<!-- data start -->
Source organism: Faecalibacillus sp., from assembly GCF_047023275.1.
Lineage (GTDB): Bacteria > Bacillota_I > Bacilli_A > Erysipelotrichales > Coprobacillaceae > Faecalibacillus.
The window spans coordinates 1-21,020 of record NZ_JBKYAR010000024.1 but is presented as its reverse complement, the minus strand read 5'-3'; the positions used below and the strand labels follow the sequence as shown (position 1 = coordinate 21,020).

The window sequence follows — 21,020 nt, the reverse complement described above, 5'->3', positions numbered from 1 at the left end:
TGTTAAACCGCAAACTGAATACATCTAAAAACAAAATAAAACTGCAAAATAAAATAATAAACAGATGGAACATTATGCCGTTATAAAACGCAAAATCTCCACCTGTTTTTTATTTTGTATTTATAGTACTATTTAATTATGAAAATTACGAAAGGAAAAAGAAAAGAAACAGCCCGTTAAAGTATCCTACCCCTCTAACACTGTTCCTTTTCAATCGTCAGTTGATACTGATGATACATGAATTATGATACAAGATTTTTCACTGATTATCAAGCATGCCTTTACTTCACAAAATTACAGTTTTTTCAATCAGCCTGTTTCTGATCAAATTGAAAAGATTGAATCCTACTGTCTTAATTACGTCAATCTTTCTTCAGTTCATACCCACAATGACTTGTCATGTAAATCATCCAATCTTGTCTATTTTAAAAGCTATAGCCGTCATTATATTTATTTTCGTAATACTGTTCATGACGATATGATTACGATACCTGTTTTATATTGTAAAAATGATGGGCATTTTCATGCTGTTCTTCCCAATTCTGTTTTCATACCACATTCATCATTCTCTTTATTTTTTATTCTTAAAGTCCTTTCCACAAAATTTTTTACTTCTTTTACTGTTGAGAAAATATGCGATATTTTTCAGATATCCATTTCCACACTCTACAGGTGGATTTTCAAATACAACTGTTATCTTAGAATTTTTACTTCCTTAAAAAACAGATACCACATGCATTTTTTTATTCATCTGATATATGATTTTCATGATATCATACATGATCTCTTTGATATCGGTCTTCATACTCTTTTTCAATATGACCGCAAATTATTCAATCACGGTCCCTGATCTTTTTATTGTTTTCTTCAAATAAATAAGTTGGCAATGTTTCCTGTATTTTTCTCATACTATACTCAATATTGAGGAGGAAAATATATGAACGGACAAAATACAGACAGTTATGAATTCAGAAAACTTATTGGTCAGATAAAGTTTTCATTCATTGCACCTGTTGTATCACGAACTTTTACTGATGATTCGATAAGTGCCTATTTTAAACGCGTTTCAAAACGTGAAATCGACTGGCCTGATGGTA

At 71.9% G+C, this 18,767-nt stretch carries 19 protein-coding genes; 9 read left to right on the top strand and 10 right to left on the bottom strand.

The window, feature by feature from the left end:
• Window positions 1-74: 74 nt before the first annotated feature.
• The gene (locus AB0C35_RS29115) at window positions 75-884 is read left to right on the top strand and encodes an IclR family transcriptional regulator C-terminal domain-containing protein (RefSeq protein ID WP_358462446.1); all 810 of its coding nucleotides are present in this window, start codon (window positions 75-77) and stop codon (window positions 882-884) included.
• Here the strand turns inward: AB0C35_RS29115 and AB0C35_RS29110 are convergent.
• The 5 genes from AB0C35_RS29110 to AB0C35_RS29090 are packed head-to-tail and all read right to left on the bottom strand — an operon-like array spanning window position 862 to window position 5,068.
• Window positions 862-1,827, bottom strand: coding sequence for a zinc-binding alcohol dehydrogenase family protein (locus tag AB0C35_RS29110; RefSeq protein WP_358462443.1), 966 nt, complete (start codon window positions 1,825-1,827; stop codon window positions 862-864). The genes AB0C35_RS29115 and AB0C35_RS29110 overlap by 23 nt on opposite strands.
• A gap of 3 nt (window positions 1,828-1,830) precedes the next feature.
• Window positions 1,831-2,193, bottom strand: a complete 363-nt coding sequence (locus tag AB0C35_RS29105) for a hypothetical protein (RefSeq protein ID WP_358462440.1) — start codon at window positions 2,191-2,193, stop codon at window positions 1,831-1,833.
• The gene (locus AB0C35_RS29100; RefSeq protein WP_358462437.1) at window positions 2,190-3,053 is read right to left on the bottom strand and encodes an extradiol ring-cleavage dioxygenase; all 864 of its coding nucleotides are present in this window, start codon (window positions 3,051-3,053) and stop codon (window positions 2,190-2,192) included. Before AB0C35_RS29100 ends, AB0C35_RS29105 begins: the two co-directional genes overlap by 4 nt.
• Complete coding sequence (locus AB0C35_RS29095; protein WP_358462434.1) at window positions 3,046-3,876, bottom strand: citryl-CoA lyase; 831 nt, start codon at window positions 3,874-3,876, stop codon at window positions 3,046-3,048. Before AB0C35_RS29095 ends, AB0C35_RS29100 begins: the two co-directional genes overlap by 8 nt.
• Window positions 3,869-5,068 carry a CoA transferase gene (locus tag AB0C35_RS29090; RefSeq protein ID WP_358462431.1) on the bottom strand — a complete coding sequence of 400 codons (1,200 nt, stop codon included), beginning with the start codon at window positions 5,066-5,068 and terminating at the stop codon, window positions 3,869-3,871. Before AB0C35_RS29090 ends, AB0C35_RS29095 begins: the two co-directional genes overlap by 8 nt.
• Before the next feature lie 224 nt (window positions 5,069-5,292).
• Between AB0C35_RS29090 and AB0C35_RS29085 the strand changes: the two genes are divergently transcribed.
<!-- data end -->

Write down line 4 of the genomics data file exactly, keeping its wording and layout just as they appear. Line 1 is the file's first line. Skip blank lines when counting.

The window sequence follows — 21,020 nt, the reverse complement described above, 5'->3', positions numbered from 1 at the left end: